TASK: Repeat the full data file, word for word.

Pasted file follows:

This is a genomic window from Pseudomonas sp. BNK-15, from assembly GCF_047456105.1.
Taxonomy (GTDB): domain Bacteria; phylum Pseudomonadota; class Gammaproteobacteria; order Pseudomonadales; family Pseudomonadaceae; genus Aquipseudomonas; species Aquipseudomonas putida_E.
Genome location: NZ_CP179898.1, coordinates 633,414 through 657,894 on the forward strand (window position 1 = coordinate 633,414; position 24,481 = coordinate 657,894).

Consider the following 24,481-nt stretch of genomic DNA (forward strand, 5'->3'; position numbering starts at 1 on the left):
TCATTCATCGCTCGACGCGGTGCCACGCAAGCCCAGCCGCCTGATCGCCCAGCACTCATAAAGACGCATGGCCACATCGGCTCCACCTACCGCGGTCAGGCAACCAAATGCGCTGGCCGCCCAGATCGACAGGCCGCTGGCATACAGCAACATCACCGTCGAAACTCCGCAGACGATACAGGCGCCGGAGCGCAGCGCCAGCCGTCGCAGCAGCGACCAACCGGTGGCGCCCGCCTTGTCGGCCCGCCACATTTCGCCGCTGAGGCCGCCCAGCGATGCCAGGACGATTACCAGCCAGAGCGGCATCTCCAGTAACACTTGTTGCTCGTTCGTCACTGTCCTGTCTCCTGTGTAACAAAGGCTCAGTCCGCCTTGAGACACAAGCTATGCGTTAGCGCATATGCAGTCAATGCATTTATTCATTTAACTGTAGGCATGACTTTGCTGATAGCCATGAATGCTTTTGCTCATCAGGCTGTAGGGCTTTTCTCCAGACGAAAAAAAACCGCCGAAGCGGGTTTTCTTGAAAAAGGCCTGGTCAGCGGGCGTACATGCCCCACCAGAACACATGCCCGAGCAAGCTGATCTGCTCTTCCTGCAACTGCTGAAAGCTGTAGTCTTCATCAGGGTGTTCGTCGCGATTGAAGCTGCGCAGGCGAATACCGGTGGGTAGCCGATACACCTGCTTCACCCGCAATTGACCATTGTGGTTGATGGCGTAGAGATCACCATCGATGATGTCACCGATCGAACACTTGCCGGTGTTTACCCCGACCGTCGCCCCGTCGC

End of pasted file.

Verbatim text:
This is a genomic window from Pseudomonas sp. BNK-15, from assembly GCF_047456105.1.
Taxonomy (GTDB): domain Bacteria; phylum Pseudomonadota; class Gammaproteobacteria; order Pseudomonadales; family Pseudomonadaceae; genus Aquipseudomonas; species Aquipseudomonas putida_E.
Genome location: NZ_CP179898.1, coordinates 633,414 through 657,894 on the forward strand (window position 1 = coordinate 633,414; position 24,481 = coordinate 657,894).

Consider the following 24,481-nt stretch of genomic DNA (forward strand, 5'->3'; position numbering starts at 1 on the left):
TCATTCATCGCTCGACGCGGTGCCACGCAAGCCCAGCCGCCTGATCGCCCAGCACTCATAAAGACGCATGGCCACATCGGCTCCACCTACCGCGGTCAGGCAACCAAATGCGCTGGCCGCCCAGATCGACAGGCCGCTGGCATACAGCAACATCACCGTCGAAACTCCGCAGACGATACAGGCGCCGGAGCGCAGCGCCAGCCGTCGCAGCAGCGACCAACCGGTGGCGCCCGCCTTGTCGGCCCGCCACATTTCGCCGCTGAGGCCGCCCAGCGATGCCAGGACGATTACCAGCCAGAGCGGCATCTCCAGTAACACTTGTTGCTCGTTCGTCACTGTCCTGTCTCCTGTGTAACAAAGGCTCAGTCCGCCTTGAGACACAAGCTATGCGTTAGCGCATATGCAGTCAATGCATTTATTCATTTAACTGTAGGCATGACTTTGCTGATAGCCATGAATGCTTTTGCTCATCAGGCTGTAGGGCTTTTCTCCAGACGAAAAAAAACCGCCGAAGCGGGTTTTCTTGAAAAAGGCCTGGTCAGCGGGCGTACATGCCCCACCAGAACACATGCCCGAGCAAGCTGATCTGCTCTTCCTGCAACTGCTGAAAGCTGTAGTCTTCATCAGGGTGTTCGTCGCGATTGAAGCTGCGCAGGCGAATACCGGTGGGTAGCCGATACACCTGCTTCACCCGCAATTGACCATTGTGGTTGATGGCGTAGAGATCACCATCGATGATGTCACCGATCGAACACTTGCCGGTGTTTACCCCGACCGTCGCCCCGTCGC